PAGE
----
Hockey night in Edmonton: Playing With Fire re-opens the Mayfield. A review.

Shaun Smyth as Theo Fleury in Playing With Fire, Persephone Theatre 2016. Photo by Electric Umbrella/Liam Richards

By Liz Nicholls, 12thnight.ca

With the production that reopened the Mayfield Dinner theatre for real-live audiences this week (for a six-week run), hockey doesn’t just pirouette around theatre. No, there’s a bone-rattling full bodycheck into the boards.

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And there are boards. Ron Jenkins’ vivid production of Playing With Fire: The Theo Fleury Story may be a solo show. But up on (real) skates on (real, fake) ice at the rink, armed with powerful storytelling, Shaun Smyth delivers the kind of compelling performance that conjures a world and knocks you back in your seat.

Ah, and speaking of seats…. They’re two-thirds out of commission. The fans, who must be masked when they aren’t seated, are much reduced in number, as per COVID safety restrictions. In a 450-seat house, an audience of 150 or so sits away from the stage at distanced tables and every second banquette, the tiers in the raked house separated by plexiglass shields taller than me (and I’m 5’9). Hockey meets COVID in a show where the plexiglass barriers make narrative sense; ditto the rule about “a hockey stick length” between people. The signature buffet has been replaced by table service.

And here’s a first for dinner theatre: we rise for the national anthem, with that retro crackle that every hockey fan will instantly recognize. Matthew Skopyk’s soundscape, which includes that tinny arena reverb, a percussion of pucks against the boards, and sirens and all that, is just right.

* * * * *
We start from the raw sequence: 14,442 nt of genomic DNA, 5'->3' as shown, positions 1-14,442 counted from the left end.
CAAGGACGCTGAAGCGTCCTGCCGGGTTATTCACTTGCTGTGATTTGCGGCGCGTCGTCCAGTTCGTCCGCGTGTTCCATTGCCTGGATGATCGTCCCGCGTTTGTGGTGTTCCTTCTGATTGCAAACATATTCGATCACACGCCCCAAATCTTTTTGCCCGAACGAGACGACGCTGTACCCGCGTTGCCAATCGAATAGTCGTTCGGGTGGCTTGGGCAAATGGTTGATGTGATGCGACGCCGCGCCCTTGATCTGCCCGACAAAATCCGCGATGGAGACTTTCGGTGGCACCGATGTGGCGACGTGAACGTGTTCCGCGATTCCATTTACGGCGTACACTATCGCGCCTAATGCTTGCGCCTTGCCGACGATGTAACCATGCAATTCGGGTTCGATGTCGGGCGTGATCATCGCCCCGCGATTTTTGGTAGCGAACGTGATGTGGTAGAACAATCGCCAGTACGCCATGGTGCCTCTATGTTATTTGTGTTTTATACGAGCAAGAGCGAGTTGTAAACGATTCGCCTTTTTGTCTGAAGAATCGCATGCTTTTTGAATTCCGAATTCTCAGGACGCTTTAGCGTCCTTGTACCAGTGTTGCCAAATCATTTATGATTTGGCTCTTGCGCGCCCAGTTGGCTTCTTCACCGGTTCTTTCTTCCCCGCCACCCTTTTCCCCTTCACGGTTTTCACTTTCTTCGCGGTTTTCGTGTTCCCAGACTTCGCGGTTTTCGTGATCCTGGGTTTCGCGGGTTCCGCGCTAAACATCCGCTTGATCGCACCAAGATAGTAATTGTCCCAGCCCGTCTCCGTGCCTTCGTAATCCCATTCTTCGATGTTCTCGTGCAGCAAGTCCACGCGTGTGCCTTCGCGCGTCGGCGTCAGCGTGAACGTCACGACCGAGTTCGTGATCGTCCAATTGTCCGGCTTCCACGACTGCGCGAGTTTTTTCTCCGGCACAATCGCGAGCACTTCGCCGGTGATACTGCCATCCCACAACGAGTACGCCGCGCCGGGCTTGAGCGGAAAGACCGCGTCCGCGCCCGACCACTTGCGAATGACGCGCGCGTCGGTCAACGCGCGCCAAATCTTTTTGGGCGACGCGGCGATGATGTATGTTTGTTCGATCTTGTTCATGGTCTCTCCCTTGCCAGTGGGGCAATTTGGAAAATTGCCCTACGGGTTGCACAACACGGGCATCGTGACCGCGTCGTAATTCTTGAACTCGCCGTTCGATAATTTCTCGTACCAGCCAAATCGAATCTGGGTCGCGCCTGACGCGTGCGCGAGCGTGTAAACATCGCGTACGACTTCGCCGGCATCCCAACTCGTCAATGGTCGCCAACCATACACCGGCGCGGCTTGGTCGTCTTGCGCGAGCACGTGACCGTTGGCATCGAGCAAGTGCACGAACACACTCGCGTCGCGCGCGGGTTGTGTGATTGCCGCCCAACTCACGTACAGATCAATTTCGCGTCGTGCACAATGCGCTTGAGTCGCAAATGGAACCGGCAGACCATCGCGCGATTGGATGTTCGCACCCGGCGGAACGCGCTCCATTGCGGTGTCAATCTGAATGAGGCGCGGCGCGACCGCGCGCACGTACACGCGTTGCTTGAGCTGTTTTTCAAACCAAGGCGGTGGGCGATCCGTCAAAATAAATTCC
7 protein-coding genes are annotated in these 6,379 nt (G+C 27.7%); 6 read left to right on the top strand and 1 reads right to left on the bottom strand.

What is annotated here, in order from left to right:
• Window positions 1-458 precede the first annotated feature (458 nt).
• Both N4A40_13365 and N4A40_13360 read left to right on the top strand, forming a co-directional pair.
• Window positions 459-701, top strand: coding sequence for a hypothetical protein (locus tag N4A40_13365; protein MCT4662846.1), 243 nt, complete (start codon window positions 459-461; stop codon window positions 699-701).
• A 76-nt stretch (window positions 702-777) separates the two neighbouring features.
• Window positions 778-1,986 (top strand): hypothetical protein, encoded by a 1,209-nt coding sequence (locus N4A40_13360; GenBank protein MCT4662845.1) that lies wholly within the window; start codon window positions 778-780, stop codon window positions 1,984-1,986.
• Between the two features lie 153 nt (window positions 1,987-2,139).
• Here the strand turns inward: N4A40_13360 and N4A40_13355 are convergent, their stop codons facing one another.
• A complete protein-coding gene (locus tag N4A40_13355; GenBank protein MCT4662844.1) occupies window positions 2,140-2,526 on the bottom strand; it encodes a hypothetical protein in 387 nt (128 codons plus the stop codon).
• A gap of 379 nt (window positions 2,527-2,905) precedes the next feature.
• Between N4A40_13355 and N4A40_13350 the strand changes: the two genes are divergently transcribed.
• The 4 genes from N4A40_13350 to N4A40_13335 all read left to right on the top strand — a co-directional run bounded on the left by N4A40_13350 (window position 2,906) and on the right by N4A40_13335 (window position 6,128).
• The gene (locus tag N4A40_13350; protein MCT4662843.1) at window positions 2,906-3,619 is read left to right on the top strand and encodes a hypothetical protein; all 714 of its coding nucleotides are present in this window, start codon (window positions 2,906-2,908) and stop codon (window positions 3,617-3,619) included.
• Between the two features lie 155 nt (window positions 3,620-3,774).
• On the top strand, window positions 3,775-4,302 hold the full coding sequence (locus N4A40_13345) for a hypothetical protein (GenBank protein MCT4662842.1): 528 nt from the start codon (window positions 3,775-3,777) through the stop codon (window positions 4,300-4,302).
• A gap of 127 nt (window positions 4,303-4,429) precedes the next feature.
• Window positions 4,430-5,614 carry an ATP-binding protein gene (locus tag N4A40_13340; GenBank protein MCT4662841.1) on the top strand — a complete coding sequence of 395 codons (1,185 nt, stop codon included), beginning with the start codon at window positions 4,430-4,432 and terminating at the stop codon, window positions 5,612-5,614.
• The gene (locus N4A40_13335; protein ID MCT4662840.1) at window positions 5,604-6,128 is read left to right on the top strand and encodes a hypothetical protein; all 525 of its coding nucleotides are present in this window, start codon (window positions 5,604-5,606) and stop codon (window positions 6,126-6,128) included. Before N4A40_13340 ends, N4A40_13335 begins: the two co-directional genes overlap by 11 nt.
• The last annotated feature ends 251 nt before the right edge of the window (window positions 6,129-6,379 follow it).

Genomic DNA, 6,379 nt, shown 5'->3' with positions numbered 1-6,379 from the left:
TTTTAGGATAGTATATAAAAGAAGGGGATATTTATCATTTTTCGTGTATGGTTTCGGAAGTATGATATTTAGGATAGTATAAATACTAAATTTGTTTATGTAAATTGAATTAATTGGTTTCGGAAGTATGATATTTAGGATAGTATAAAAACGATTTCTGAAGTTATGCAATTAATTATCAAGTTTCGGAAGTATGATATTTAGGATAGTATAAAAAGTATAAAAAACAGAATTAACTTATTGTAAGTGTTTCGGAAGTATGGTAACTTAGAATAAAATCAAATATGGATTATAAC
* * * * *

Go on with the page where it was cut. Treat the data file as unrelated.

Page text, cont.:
Shaun Smyth as Theo Fleury in Playing With Fire, Persephone Theatre 2016. Photo by Electric Umbrella/Liam Richards

Playing With Fire is widely travelled since its 2012 premiere at Calgary’s Alberta Theatre Projects (I saw it at the Citadel in 2015). But, as its name will suggest, it’s an adventurous choice for dinner theatre, where the musical revue is monarch of the box office. But then the Mayfield under Van Wilmott is nothing if not theatrically adventurous. Witness full-bodied musicals (Jesus Christ Superstar, Hair, Cabaret among them) in the Mayfield archive, or full-bodied straight plays, among them intricate farces like Lend Me A Tenor or Noises Off.

Still, even for Edmonton’s horizon-expanding dinner theatre Playing With Fire is an unusual season-opener. It skates full-speed towards tragedy in its story of the mouthy prairie kid from Russell, Man. with big talent and big dreams — and the big nightmare that corrodes both. 

As recorded in the memoir he co-wrote with playwright Kirstie McLellan Day, Theo Fleury’s story chronicles the tumultuous life of a small kid from a chaotic family who discovers his own exceptional gifts — and joy — at the rink, age six. “I belonged somewhere for the first time. I was home.” And he escapes from his “shitty childhood” of neglect only to skate headlong into another kind of darkness, his boyhood victimization by Western Hockey League coach Graham James. The fallout of that horror story of sexual abuse was the secret that haunted him for years, threatened him, and nearly destroyed his career, his identity, his life.

Shaun Smyth in Playing with Fire: the Theo Fleury Story, at Persephone in Saskatoon, 2016. Photo by Electric Umbrella/ Liam Richards.